Project Kakuma

Through Project Kakuma, teachers from all over the world provide education to students in the Kakuma Refugee Camp in Kenya via Skype. In addition to formal instruction, the program facilitates intercultural exchange and offers a sense of freedom to young refugees who are otherwise isolated.
2015KenyaBelgium

CEI Plus Status

Program Results Status
Monitoring and Evaluation Reporting

Project Kakuma aims to educate students in the Kakuma Refugee Camp in Kenya, which currently houses a total of 179,000 refugees. Schools in the camp are overcrowded – each classroom has up to 150 students – and have very few resources. The program began in April 2015 with a single laptop and one staff member, and has since expanded to include a group of 50 teachers from all over the world who teach via Skype on a daily basis to five of the Kakuma schools. Project Kakuma now provides instruction in English, math, science, art, physical education, and even robotics. Furthermore, the program also creates a space for intercultural exchange and offers a sense of freedom to refugees who are isolated in the camp.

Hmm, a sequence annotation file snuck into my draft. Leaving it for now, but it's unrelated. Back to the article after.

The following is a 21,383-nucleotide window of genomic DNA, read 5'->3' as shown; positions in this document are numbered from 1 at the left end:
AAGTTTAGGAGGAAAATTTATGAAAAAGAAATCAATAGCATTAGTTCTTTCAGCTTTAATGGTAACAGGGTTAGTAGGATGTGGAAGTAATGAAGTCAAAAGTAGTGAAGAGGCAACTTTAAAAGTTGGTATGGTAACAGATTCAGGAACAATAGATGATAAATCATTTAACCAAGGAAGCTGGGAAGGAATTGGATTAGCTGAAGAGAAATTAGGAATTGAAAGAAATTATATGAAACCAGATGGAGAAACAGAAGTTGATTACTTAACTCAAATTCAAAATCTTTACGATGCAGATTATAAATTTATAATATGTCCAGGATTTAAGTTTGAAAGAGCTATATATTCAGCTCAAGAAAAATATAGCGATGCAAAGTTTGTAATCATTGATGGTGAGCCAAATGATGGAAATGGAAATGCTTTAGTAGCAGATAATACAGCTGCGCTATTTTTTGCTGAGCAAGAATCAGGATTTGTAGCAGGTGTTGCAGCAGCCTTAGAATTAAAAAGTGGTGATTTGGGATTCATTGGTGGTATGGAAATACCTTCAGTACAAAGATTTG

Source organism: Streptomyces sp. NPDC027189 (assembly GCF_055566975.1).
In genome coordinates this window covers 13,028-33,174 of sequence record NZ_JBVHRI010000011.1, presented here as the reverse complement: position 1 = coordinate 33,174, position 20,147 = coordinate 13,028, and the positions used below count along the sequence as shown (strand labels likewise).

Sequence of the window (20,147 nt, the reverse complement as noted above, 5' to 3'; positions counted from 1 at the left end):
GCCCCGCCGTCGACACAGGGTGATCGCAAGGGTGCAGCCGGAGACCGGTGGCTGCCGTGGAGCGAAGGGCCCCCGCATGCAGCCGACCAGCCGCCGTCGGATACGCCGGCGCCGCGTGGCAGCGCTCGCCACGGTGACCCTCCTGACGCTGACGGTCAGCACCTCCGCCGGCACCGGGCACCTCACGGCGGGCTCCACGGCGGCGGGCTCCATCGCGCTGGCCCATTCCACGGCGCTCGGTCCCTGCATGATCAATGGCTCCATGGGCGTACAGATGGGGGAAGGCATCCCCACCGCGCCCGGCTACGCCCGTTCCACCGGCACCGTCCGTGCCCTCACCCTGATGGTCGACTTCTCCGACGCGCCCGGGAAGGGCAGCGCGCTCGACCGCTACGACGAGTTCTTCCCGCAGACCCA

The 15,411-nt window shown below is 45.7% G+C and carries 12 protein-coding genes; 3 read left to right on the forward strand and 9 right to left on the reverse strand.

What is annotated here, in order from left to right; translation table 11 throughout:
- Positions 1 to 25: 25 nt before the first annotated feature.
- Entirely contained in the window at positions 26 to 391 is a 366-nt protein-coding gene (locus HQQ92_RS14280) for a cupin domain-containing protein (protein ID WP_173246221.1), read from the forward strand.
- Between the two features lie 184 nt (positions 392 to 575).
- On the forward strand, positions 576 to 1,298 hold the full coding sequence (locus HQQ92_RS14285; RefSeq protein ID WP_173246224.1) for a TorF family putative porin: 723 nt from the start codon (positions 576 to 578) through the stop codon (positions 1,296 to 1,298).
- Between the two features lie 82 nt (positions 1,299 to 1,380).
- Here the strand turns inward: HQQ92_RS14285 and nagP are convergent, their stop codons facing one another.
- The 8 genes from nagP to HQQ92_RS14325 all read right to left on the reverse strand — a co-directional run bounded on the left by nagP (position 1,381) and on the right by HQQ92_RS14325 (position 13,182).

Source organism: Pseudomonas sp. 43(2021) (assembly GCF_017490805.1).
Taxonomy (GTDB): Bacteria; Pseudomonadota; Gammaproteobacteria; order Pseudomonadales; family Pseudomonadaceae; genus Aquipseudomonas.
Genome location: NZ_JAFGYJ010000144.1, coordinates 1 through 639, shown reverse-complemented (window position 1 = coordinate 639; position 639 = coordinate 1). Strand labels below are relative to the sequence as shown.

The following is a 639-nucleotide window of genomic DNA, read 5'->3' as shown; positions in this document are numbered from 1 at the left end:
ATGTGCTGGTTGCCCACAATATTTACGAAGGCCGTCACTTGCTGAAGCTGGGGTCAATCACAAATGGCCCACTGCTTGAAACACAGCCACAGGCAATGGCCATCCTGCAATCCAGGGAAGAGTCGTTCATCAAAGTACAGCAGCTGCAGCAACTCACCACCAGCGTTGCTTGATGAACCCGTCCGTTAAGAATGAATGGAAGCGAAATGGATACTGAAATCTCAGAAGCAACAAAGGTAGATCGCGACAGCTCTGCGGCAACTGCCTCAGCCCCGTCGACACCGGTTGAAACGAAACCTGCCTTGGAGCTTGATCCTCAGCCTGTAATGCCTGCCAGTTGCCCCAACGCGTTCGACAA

Project Kakuma harnesses the power of edtech and international collaboration to provide education to some of the world's most underresourced and isolated students, and to facilitate intercultural exchange. It is difficult to coordinate volunteer teachers from all over the world. The schools themselves in the refugee camp have very few resources: no power supply, insufficient furniture, and 1 textbook for every 10 students.

Who we work with: